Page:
Archives for posts with tag: John Vernon

Many years after “National Lampoon’s Animal House” first came out, a friend of mine re-watched it and said it seemed “slower” than he remembered it. Unlike the gag-on-gag-til-you-gag comedies of more recent generations, this film has a plot, and plot exposition, and relationshippy subplots, and there are several physical comedy scenes featuring John Belushi with almost no dialogue. And the shocking-for-1978 nudity and language is common now. That doesn’t mean it hasn’t aged well. Despite some non-PC asides, the big punchlines are still brilliant examples of comedic craftsmanship. Worthless and weak? This film changed comedy and, in some ways, college.

Generation Xers got screwed out of a lot of things, not the least of which was animation. Boomers and Millennials got Bugs Bunny, Pixar and Disney classics (“Pinocchio,” “Lion King,” etc.). We got Scrappy Doo and “Heavy Metal.” For whatever reason, Ivan Reitman thought 1981 was the right time for an animated anthology featuring the four food groups for 14-year-old Xer boys: weapons of war, rock and roll, purple eye shadow and huge breasts. The animation is typical of the early 1980s – artistic yet awful. The story is also typical – some kind of high-minded pacifism shrouded in blood and boobs.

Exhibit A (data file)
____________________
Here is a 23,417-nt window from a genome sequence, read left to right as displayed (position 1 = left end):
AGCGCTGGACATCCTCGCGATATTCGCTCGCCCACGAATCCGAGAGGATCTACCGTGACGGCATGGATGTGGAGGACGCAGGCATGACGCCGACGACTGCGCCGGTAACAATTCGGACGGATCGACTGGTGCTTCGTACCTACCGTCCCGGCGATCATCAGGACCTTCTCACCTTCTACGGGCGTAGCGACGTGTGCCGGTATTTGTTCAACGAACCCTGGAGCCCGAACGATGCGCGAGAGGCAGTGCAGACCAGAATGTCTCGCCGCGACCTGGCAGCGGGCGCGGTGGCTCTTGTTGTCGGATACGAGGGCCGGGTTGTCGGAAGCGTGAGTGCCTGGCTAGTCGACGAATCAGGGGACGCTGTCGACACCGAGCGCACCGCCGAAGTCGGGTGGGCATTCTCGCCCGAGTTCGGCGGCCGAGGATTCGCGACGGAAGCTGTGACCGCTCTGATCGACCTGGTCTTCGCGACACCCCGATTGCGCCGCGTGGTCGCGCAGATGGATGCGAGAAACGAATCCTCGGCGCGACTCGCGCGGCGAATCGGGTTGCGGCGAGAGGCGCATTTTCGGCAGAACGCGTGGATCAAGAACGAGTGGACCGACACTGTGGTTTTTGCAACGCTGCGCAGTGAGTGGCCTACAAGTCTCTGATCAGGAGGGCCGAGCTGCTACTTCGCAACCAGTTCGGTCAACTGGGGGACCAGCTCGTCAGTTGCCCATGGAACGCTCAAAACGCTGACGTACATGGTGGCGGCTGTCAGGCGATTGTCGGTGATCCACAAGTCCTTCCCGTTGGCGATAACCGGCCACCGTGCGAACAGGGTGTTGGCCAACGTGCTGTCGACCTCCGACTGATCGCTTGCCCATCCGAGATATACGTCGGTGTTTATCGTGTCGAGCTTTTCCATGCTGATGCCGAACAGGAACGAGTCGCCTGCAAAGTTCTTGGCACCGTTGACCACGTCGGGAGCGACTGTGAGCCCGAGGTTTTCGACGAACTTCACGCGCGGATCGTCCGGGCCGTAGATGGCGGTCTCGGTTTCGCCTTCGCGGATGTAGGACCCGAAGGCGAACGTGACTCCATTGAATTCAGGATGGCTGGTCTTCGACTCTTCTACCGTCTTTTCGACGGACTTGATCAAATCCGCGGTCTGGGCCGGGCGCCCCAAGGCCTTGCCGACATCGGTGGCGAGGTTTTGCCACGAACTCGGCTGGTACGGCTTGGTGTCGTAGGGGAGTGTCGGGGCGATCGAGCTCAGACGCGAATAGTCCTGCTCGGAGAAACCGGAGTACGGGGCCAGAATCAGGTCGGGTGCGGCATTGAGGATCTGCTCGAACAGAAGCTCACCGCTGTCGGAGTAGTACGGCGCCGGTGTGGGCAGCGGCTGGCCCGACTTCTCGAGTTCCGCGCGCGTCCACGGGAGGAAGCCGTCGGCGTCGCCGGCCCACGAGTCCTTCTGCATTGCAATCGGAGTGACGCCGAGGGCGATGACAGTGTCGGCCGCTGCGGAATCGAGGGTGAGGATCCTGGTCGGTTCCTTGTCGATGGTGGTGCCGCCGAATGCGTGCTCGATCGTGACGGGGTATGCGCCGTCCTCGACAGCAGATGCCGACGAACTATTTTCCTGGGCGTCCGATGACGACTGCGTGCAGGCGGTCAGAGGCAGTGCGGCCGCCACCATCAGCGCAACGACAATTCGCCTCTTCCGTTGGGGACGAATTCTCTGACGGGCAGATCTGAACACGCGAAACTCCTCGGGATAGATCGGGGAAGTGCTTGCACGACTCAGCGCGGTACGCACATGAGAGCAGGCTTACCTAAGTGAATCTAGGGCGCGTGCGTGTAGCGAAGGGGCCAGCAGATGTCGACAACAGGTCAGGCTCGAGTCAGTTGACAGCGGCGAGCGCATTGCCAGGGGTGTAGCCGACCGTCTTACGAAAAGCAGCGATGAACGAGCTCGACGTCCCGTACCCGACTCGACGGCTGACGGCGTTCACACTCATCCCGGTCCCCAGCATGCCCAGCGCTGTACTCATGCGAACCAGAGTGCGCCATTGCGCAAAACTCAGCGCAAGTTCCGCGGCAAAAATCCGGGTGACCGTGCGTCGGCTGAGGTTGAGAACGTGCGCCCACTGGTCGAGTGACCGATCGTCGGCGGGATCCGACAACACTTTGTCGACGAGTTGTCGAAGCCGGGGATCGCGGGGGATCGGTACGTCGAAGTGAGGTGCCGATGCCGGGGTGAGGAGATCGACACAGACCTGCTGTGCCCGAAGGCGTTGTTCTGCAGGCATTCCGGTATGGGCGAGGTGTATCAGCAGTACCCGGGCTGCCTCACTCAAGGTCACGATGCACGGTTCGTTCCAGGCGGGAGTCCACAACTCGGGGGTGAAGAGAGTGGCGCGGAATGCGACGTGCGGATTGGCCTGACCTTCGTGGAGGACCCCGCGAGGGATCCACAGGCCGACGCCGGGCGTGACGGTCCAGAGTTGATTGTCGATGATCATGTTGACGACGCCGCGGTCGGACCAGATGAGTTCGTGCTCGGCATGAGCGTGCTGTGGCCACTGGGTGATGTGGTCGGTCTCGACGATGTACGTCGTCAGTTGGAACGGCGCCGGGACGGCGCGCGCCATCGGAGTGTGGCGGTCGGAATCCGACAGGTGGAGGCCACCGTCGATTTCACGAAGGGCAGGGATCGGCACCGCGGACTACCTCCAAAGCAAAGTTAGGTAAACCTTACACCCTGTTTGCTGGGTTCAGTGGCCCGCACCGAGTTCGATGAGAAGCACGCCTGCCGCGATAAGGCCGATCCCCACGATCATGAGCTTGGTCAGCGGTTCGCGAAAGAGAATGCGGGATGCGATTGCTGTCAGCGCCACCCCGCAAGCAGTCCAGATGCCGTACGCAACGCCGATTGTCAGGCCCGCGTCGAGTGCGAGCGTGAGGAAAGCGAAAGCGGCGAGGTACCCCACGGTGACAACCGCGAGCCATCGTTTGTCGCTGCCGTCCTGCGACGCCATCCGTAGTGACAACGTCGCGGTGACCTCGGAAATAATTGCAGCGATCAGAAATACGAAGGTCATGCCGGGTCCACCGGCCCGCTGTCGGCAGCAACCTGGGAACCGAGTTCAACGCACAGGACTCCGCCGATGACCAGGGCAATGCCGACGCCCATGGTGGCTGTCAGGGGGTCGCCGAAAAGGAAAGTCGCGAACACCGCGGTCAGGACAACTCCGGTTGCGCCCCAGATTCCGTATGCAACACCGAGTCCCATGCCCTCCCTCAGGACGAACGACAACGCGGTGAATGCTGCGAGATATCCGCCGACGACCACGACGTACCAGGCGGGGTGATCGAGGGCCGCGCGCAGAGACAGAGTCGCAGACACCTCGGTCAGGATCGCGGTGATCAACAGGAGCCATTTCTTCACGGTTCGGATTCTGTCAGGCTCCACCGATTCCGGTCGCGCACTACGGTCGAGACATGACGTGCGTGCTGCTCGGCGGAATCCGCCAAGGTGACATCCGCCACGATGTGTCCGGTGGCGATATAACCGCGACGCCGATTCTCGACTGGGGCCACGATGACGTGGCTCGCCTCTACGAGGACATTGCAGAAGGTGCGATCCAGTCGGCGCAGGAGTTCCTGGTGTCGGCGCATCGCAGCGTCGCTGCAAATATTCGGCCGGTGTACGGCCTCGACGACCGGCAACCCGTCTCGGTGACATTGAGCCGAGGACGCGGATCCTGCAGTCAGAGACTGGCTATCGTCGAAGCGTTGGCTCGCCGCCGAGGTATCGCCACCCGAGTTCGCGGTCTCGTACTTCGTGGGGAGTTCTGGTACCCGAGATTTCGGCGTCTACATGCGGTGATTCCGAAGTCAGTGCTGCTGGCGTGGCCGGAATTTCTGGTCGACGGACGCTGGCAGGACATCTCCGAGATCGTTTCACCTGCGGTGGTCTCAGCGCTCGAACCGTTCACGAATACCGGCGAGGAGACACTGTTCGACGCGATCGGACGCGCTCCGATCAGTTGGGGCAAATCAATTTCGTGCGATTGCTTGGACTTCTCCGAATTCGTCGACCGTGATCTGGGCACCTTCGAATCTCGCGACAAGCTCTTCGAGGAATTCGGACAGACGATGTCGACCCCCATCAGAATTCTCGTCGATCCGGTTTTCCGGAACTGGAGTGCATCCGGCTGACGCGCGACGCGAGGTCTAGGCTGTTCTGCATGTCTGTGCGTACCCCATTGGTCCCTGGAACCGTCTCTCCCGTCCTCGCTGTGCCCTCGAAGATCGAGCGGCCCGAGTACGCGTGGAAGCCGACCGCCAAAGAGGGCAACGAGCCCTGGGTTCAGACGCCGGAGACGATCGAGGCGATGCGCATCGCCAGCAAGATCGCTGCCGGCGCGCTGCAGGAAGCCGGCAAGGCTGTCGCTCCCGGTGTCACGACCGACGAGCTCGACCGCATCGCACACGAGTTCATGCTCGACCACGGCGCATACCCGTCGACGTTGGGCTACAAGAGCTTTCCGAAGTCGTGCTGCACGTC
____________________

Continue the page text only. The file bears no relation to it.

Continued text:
Five minutes into “Dixie Lanes” (1988), I could have sworn it was a movie based on a play. Movies based on plays generally suck. After a few more minutes, I realized no play that sucky would have ever been adapted to the screen. All the overacting? They came by that honestly. It’s a period piece from 1945 that involves teen angst, war heroes with skeletons in their closet and an entire town of one-dimensional characters. Hijinks (and yelling) ensue. It all turned out OK in the end. That’s because it ended, which meant I didn’t have to watch it anymore.